The interfaith conference King Abdullah of Saudi Arabia convened in Madrid on July 17 is the first such conference held by this religiously strict kingdom. Jews were among the participants, including a rabbi from Israel. In 2002, when Abdullah was still crown prince, he made a significant move toward Israel that was adopted by the Arab League’s 22 members: recognizing Israel, including diplomatic relations, if Israel withdraws to the 1967 borders and a Palestinian state is established with East Jerusalem as its capital.
Indeed, the Saudis’ realistic attitude toward Israel’s existence is not new. Back in May 1975, King Khaled told The Washington Post that his country was prepared to recognize Israel’s right to exist within the 1967 borders on condition that a Palestinian state
Wahabism is generally a short-hand expression for conservative Saudi Arabian religion. It has become synonymous in the West, but also in the Islamic world, with a very repressive form of Islam that is responsible, at least in part, for the growth of militarism in the name of Islam. I must confess that over the years I generalized about Saudis and their religion, while actually knowing very little about their culture or their religion. I heard many bad stories from Muslims and non-Muslims alike, but I did not really take the time to ask Saudis themselves. In truth, Saudi Arabia is an extremely conservative society with many religious laws in place that I do not agree with. But that did not give me the right to malign a culture in its entirety. That was reverse bigotry in the name of tolerance.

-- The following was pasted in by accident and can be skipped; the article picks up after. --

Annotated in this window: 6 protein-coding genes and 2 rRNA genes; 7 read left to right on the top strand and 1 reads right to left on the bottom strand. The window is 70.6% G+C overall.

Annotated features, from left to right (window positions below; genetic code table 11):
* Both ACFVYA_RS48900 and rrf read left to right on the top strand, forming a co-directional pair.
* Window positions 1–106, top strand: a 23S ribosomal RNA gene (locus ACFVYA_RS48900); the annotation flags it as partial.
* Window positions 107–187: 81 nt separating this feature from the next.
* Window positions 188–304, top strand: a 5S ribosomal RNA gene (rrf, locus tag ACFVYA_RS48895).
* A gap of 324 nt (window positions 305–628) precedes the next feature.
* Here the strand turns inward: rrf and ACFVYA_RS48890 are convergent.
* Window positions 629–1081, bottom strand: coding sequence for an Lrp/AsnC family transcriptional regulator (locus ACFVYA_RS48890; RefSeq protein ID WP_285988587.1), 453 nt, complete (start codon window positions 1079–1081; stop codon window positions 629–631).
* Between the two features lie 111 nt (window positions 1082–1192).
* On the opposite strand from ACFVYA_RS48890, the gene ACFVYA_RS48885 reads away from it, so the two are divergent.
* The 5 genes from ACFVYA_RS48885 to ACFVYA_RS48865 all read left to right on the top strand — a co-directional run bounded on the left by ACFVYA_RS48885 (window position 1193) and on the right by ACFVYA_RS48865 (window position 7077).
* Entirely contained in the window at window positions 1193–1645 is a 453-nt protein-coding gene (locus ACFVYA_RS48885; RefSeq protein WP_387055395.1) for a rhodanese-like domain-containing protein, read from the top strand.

Imagine the cognitive dissonance of an entire hall full of …
Read Alex and Qifa’s important analysis of Syria’s next steps, especially if it wants to neutralize its dangerous conflict with Saudi Arabia, and if it wants to continue its positive momentum as a regional player. And note further down Alex’s important responses to Joe M.’s cogent critiques. Alex writes some interesting words of advice:
In politics, the tail may indeed often wag the dog, but grass-roots support never hurt a political cause. Syria’s reputation in journalistic, academic, NGO, policy, and think tank circles is among the worst in the region, this despite the fact that her neighbors are hardly a confederation of Jeffersonian democracies. The extent to which this reputation is justified remains a hot topic, about which people can agree or disagree. However, there is no doubt about the fact that the Syrian government — historically — hasn’t done itself any favors in the publicity department. By accelerating reforms
There is so much chaos in Israel and Palestine right now politically and in terms of peace and violence that it is hard for those of us who know them intimately to keep it all in perspective. For today I just ask you to choose which Israel. I thought I had seen everything. Here is a scene of a senior Israel Defense Forces commander ordering a soldier to shoot at close range a bound and blindfolded Palestinian teenager who earlier can be seen waving a Palestinian flag at a demonstration.
This is filmed by a little girl from her window. Her father is subsequently arrested by the police. They can be heard in the background speaking in the film. Here is another version of the film accompanied by an official news story followed by an Israeli human rights group report. Of course, because this was caught on tape …